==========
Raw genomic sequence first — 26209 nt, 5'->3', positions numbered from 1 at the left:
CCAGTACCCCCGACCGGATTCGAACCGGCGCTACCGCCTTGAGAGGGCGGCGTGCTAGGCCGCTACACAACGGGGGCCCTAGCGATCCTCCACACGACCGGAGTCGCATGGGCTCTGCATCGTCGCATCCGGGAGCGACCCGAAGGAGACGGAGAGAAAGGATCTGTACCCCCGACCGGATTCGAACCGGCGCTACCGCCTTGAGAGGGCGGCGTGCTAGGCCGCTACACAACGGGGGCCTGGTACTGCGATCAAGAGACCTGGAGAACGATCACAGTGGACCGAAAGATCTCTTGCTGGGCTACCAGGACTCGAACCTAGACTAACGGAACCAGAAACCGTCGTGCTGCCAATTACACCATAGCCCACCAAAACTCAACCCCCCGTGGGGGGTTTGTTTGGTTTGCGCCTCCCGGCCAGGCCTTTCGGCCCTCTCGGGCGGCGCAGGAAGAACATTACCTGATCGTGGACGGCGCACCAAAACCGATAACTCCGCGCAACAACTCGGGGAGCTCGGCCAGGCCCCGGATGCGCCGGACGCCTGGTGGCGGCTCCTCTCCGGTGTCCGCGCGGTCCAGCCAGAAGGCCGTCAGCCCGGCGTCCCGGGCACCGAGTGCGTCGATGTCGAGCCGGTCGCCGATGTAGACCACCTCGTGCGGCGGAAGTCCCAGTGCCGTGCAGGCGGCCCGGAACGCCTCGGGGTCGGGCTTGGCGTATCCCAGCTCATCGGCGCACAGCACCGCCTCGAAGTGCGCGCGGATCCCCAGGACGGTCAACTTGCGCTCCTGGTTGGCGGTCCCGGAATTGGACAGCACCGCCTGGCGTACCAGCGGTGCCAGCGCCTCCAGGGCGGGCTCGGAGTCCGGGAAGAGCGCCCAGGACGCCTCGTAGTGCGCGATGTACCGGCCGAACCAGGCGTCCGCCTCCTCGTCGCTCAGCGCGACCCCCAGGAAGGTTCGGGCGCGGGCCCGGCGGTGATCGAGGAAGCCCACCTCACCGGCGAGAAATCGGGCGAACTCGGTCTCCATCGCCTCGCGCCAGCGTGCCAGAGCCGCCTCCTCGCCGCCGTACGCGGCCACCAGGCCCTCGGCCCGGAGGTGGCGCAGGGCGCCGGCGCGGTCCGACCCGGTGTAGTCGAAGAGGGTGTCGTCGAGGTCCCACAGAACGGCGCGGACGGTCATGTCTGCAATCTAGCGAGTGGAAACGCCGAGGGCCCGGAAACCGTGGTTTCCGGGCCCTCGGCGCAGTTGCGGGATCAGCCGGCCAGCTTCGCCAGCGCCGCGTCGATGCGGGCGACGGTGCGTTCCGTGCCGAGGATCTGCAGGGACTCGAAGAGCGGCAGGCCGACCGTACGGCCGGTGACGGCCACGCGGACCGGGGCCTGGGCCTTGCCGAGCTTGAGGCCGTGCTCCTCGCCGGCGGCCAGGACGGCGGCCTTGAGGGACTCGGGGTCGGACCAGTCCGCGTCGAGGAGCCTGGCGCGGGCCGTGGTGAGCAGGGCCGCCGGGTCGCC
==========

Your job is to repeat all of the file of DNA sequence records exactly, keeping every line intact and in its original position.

Raw genomic sequence first — 26209 nt, 5'->3', positions numbered from 1 at the left:
CCAGTACCCCCGACCGGATTCGAACCGGCGCTACCGCCTTGAGAGGGCGGCGTGCTAGGCCGCTACACAACGGGGGCCCTAGCGATCCTCCACACGACCGGAGTCGCATGGGCTCTGCATCGTCGCATCCGGGAGCGACCCGAAGGAGACGGAGAGAAAGGATCTGTACCCCCGACCGGATTCGAACCGGCGCTACCGCCTTGAGAGGGCGGCGTGCTAGGCCGCTACACAACGGGGGCCTGGTACTGCGATCAAGAGACCTGGAGAACGATCACAGTGGACCGAAAGATCTCTTGCTGGGCTACCAGGACTCGAACCTAGACTAACGGAACCAGAAACCGTCGTGCTGCCAATTACACCATAGCCCACCAAAACTCAACCCCCCGTGGGGGGTTTGTTTGGTTTGCGCCTCCCGGCCAGGCCTTTCGGCCCTCTCGGGCGGCGCAGGAAGAACATTACCTGATCGTGGACGGCGCACCAAAACCGATAACTCCGCGCAACAACTCGGGGAGCTCGGCCAGGCCCCGGATGCGCCGGACGCCTGGTGGCGGCTCCTCTCCGGTGTCCGCGCGGTCCAGCCAGAAGGCCGTCAGCCCGGCGTCCCGGGCACCGAGTGCGTCGATGTCGAGCCGGTCGCCGATGTAGACCACCTCGTGCGGCGGAAGTCCCAGTGCCGTGCAGGCGGCCCGGAACGCCTCGGGGTCGGGCTTGGCGTATCCCAGCTCATCGGCGCACAGCACCGCCTCGAAGTGCGCGCGGATCCCCAGGACGGTCAACTTGCGCTCCTGGTTGGCGGTCCCGGAATTGGACAGCACCGCCTGGCGTACCAGCGGTGCCAGCGCCTCCAGGGCGGGCTCGGAGTCCGGGAAGAGCGCCCAGGACGCCTCGTAGTGCGCGATGTACCGGCCGAACCAGGCGTCCGCCTCCTCGTCGCTCAGCGCGACCCCCAGGAAGGTTCGGGCGCGGGCCCGGCGGTGATCGAGGAAGCCCACCTCACCGGCGAGAAATCGGGCGAACTCGGTCTCCATCGCCTCGCGCCAGCGTGCCAGAGCCGCCTCCTCGCCGCCGTACGCGGCCACCAGGCCCTCGGCCCGGAGGTGGCGCAGGGCGCCGGCGCGGTCCGACCCGGTGTAGTCGAAGAGGGTGTCGTCGAGGTCCCACAGAACGGCGCGGACGGTCATGTCTGCAATCTAGCGAGTGGAAACGCCGAGGGCCCGGAAACCGTGGTTTCCGGGCCCTCGGCGCAGTTGCGGGATCAGCCGGCCAGCTTCGCCAGCGCCGCGTCGATGCGGGCGACGGTGCGTTCCGTGCCGAGGATCTGCAGGGACTCGAAGAGCGGCAGGCCGACCGTACGGCCGGTGACGGCCACGCGGACCGGGGCCTGGGCCTTGCCGAGCTTGAGGCCGTGCTCCTCGCCGGCGGCCAGGACGGCGGCCTTGAGGGACTCGGGGTCGGACCAGTCCGCGTCGAGGAGCCTGGCGCGGGCCGTGGTGAGCAGGGCCGCCGGGTCGCC